As a long-time operator of Manitou telehandlers, dairy farmer Paul Rowland tells James Rickard how he is getting on with the French manufacturer’s latest model.
Well-placed to comment on how the latest generation of Manitou telehandler performs, Lancashire dairy farmer Paul Rowland is no stranger to the French-made machines, having run them since 2004.
Now on his fifth machine in 14 years, Mr Rowland was one of the first in the country to take delivery of one of Manitou’s latest ‘New Ag’ machines, an MLT 635-130 PS+.
Working on a 600-head dairy farm, the new model is kept busy all year carrying out an expanding variety of jobs, including loading a diet feeder four times a day, cleaning out buildings, bedding, handling fertiliser and seed, loading muck spreaders, and a small amount of buckraking – any job which needs lifting, says Mr Rowland.
“Pre-2004, we used to operate a tractor and loader – a two-wheel drive Ford 7610 with Grays loader. It was not until we were having some building work done on-farm we tried out a telehandler for the first time. Instantly we were sold on the idea,” says Mr Rowland.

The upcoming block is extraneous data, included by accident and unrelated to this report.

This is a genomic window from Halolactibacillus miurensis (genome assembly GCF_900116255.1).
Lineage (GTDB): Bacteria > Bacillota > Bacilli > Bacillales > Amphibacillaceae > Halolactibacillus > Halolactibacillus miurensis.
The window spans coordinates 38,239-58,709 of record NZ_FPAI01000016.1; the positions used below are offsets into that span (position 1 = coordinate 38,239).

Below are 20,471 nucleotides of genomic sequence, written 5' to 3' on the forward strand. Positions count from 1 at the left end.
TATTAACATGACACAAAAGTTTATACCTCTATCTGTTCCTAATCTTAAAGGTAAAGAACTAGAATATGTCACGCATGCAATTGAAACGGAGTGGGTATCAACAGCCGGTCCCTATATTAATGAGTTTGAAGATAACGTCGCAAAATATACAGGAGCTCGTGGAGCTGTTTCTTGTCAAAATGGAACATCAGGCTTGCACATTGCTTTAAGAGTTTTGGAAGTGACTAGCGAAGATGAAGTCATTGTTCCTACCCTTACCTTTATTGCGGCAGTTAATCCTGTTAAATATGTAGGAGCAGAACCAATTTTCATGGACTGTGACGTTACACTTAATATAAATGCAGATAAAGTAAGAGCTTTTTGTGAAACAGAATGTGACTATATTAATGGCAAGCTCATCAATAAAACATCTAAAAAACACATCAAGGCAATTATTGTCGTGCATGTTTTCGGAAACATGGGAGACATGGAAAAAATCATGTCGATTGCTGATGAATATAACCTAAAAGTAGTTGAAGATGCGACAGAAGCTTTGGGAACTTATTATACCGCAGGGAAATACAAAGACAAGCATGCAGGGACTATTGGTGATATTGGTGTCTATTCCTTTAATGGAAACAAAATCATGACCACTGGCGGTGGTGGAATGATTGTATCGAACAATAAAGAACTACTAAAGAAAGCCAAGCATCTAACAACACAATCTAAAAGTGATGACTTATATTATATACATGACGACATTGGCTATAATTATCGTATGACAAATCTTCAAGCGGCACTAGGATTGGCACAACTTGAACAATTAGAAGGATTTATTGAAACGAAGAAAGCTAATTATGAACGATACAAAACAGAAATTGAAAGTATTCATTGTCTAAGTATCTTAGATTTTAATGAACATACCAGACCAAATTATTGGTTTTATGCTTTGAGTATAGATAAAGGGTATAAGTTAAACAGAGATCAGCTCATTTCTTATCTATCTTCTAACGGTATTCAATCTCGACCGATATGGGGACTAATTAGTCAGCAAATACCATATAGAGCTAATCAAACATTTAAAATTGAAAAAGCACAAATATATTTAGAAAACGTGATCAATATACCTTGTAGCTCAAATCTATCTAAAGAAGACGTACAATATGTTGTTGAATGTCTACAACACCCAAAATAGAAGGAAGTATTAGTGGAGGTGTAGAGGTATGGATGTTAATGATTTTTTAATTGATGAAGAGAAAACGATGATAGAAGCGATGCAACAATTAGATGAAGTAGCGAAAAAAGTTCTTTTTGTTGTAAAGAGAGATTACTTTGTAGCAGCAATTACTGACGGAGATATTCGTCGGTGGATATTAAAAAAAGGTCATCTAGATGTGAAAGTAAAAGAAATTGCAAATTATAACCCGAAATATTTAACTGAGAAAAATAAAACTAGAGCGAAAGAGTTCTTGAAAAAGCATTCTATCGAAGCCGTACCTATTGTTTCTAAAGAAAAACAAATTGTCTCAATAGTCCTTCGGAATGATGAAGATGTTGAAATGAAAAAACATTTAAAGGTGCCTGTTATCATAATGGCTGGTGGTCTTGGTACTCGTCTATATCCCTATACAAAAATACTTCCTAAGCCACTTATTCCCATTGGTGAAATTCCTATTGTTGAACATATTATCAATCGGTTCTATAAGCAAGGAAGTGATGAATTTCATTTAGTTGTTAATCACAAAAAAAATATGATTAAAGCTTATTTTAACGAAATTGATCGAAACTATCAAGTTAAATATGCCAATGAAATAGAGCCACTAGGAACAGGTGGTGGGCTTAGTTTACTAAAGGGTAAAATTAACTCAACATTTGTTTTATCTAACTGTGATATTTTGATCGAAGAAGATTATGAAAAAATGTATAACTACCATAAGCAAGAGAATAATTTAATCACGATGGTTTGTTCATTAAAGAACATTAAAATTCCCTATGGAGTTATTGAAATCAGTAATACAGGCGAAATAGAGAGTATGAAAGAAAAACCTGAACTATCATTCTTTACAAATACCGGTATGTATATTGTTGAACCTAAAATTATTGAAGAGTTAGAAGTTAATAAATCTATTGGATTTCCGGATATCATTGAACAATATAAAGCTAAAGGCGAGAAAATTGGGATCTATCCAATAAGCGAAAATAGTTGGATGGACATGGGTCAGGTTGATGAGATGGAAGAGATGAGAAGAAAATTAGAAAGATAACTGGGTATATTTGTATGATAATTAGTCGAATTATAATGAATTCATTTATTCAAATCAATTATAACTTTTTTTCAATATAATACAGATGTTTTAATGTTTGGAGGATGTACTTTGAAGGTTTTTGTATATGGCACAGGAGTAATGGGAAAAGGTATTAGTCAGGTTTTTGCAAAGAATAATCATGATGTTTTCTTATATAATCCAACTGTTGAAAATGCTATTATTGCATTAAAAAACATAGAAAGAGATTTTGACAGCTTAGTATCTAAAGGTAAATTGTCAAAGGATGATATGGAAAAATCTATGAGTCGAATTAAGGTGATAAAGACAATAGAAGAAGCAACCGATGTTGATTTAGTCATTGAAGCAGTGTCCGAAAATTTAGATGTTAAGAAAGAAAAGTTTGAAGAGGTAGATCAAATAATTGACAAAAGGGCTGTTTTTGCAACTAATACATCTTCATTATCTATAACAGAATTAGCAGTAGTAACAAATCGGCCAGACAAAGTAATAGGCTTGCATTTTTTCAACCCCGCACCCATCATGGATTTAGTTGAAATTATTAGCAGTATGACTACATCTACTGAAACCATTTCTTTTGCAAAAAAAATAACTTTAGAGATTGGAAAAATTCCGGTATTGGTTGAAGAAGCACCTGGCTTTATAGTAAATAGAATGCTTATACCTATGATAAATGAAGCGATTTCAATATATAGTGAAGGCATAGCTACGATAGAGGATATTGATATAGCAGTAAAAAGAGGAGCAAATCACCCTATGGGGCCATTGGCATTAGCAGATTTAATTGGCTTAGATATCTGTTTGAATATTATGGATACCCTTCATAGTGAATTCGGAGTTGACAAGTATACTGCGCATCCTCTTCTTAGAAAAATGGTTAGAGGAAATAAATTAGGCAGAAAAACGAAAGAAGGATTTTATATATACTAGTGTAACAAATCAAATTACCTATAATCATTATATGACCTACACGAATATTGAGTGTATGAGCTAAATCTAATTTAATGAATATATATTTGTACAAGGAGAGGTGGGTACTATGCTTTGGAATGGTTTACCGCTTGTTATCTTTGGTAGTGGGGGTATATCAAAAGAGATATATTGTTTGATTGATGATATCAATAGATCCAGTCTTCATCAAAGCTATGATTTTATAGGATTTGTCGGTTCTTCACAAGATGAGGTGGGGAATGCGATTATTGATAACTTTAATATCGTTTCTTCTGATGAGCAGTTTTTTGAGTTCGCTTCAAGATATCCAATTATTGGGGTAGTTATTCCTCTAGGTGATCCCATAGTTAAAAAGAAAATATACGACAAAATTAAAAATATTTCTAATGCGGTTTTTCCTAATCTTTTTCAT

To get on the telehandler ladder, the first machine was bought second-hand. All telehandlers since have been new.
Bought in April last year, the latest handler replaced a 634-120 which had 120hp, six-metre reach and a 3.4-tonne lift capacity.
“All five machines have been pretty much like for like in terms of performance, with spec levels being the biggest difference.”
On average, the Rowlands keep each machine for about three and a half years and clock up about 1,100 hours per year, although the workload has increased significantly over the years, says Mr Rowland.
This has already seen the latest handler amass 1,200 hours in less than 12 months.
“When we got our first telehandler the farm used to have a trailed forager and operate a traditional herringbone parlour. Now we milk 260 cows using four robots and run our own self-propelled forager.”